Curtiss CB


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Curtiss CB

The CB (Curtiss Battleplane), unofficially known as the "Liberty Battler", was an experimental two-seat fighter developed and flown early in 1918 as a result of difficulties being experienced with the Liberty-engined version of the Bristol F2B. Powered by a 425hp 12-cylinder Liberty 12 water-cooled engine, the CB two-bay biplane was an early example of "Curtiss ply" construction - two layers of 5cm wide wood veneer being cross-laminated over a form to build up a monocoque fuselage shell. In an effort to maintain fuselage streamlining, the radiators were slung under the upper wing centre section, where they were found to have a seriously detrimental effect on the airflow. The fairing of the upper wing into the top fuselage contour resulted in a very narrow wing gap, with consequent aerodynamic penalties. While it provided the rear gunner with an excellent field of fire, it impaired the forward and downward view of the pilot, necessitating the provision of small windows in the fuselage sides. Flown in May 1918, the sole prototype CB proved to have extremely poor handling characteristics and crashed early in its test programme.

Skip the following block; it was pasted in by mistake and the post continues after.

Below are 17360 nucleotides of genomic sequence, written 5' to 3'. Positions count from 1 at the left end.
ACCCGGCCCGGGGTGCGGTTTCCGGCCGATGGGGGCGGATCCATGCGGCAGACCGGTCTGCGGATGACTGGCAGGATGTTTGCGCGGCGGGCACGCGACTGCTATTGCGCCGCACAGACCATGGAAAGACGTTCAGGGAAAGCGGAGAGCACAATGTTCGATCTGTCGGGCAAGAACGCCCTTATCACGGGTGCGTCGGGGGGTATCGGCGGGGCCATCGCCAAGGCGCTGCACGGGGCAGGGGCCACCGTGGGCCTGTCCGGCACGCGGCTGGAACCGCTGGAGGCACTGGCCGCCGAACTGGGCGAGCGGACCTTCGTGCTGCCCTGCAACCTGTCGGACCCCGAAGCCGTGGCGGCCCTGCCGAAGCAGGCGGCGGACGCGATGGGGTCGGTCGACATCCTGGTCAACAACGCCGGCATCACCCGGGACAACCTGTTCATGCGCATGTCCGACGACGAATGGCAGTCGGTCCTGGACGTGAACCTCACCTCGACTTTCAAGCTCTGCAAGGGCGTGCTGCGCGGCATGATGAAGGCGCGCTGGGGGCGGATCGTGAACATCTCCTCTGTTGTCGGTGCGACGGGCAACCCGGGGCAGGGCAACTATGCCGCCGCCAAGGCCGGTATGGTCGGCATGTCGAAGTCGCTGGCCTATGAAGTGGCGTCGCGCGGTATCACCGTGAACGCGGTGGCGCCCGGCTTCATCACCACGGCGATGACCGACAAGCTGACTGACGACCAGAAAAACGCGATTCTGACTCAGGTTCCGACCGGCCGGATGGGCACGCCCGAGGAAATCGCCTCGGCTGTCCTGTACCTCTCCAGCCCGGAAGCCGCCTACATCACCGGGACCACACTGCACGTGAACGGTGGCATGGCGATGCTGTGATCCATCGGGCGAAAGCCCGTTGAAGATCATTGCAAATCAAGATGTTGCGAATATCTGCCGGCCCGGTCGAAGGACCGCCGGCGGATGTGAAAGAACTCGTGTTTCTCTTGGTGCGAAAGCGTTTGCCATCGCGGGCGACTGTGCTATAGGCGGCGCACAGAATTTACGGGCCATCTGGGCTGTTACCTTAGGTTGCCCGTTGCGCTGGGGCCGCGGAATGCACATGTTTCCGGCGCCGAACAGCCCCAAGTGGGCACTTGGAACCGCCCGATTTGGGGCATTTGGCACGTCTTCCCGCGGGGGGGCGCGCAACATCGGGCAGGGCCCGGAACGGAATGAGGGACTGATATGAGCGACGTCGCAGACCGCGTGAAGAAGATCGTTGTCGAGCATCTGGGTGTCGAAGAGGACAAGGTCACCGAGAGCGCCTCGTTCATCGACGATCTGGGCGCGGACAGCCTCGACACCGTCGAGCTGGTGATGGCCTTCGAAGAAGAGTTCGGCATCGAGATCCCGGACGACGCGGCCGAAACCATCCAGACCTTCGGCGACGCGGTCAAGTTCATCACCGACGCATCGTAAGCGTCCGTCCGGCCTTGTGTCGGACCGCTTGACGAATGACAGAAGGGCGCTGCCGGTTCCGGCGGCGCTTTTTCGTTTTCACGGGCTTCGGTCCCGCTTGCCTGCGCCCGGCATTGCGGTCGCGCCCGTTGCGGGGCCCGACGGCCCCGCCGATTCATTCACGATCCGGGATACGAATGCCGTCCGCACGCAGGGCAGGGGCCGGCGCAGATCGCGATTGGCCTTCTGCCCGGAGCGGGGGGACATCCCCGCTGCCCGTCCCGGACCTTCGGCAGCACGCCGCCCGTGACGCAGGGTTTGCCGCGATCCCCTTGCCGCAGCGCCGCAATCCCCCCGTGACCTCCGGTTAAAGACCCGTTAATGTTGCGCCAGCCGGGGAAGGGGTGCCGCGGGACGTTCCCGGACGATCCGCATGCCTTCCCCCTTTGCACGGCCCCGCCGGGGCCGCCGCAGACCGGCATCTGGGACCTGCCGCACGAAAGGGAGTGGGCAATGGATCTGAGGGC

Curtiss CBA three-view drawing (1280 x 824)

  Empty weight1622 kg3576 lb
  Wingspan11.98 m39 ft 4 in
  Length8.25 m27 ft 1 in

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